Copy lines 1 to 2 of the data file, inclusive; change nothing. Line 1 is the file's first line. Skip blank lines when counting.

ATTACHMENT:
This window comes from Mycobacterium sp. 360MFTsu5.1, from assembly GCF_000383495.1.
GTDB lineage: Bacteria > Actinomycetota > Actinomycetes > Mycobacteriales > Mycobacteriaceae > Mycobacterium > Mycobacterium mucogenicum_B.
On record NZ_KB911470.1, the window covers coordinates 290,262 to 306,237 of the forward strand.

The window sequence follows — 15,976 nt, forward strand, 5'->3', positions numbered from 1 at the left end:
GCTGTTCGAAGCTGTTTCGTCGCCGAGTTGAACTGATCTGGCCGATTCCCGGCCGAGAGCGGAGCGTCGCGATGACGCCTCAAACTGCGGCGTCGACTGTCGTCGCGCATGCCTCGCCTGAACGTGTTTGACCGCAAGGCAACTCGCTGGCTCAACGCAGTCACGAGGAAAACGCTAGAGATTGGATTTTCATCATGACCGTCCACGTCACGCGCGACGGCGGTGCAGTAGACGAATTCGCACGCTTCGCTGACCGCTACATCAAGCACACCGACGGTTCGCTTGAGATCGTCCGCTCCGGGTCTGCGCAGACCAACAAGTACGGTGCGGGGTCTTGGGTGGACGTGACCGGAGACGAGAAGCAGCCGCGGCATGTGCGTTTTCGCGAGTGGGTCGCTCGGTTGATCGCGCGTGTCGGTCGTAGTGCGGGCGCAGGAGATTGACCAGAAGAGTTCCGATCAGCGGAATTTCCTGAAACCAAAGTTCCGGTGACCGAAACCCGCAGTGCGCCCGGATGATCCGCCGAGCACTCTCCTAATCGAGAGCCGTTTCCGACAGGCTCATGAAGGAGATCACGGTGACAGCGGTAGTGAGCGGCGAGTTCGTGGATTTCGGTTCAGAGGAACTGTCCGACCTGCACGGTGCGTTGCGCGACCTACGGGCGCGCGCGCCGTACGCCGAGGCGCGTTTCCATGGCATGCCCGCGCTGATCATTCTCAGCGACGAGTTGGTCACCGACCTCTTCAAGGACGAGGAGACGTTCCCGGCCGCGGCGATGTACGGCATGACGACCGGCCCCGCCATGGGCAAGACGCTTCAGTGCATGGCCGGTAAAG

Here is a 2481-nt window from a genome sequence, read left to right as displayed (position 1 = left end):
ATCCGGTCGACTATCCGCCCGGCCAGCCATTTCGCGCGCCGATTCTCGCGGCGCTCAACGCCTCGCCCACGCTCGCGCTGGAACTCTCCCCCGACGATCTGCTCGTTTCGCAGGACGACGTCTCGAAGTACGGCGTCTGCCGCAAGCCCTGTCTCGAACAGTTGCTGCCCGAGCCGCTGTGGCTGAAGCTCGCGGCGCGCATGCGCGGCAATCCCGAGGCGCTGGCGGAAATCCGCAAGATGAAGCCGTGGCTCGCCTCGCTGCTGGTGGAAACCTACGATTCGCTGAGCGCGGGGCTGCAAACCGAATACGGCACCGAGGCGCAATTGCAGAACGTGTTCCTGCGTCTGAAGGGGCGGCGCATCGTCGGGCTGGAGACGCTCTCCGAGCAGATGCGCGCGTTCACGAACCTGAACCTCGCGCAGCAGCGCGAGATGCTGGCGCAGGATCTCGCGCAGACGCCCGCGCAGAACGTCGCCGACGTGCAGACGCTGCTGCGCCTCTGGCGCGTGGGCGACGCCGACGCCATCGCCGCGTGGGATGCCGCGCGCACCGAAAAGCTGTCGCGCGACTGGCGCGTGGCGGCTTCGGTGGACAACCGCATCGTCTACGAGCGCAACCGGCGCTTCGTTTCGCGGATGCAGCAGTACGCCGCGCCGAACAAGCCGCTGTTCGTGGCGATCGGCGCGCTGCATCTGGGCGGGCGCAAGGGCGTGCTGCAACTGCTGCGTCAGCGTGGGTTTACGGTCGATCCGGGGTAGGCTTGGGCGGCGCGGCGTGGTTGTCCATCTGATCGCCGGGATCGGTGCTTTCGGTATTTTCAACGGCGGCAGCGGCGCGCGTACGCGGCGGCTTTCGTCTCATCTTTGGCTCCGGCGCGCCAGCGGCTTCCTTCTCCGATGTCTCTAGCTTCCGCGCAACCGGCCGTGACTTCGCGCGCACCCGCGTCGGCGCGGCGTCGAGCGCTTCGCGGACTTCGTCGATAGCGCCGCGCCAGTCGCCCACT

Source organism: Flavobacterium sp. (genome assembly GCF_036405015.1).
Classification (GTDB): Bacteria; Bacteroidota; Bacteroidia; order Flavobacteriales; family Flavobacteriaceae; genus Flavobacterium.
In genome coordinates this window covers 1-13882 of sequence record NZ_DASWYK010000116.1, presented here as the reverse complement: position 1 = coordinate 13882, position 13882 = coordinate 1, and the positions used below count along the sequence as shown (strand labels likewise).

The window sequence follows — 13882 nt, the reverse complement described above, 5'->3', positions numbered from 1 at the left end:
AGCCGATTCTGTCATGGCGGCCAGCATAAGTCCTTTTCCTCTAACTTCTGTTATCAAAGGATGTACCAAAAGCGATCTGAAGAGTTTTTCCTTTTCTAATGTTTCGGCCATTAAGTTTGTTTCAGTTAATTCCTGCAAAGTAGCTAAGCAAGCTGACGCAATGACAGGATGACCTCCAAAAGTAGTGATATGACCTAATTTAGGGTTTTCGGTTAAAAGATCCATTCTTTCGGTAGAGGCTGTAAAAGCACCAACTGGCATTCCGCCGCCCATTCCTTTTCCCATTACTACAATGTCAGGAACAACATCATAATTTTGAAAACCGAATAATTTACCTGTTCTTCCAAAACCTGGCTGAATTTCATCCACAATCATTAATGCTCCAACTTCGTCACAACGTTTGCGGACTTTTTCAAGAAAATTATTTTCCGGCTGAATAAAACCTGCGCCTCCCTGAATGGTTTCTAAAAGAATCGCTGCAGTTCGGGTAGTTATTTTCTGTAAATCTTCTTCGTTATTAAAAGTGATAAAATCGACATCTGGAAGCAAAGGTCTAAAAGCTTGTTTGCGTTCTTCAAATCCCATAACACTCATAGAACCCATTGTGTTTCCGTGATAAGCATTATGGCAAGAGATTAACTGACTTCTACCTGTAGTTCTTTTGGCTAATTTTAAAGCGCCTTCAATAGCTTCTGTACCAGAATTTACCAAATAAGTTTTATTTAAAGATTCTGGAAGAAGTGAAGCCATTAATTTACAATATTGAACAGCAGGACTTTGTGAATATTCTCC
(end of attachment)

This window comes from Mycobacterium sp. 360MFTsu5.1, from assembly GCF_000383495.1.
GTDB lineage: Bacteria > Actinomycetota > Actinomycetes > Mycobacteriales > Mycobacteriaceae > Mycobacterium > Mycobacterium mucogenicum_B.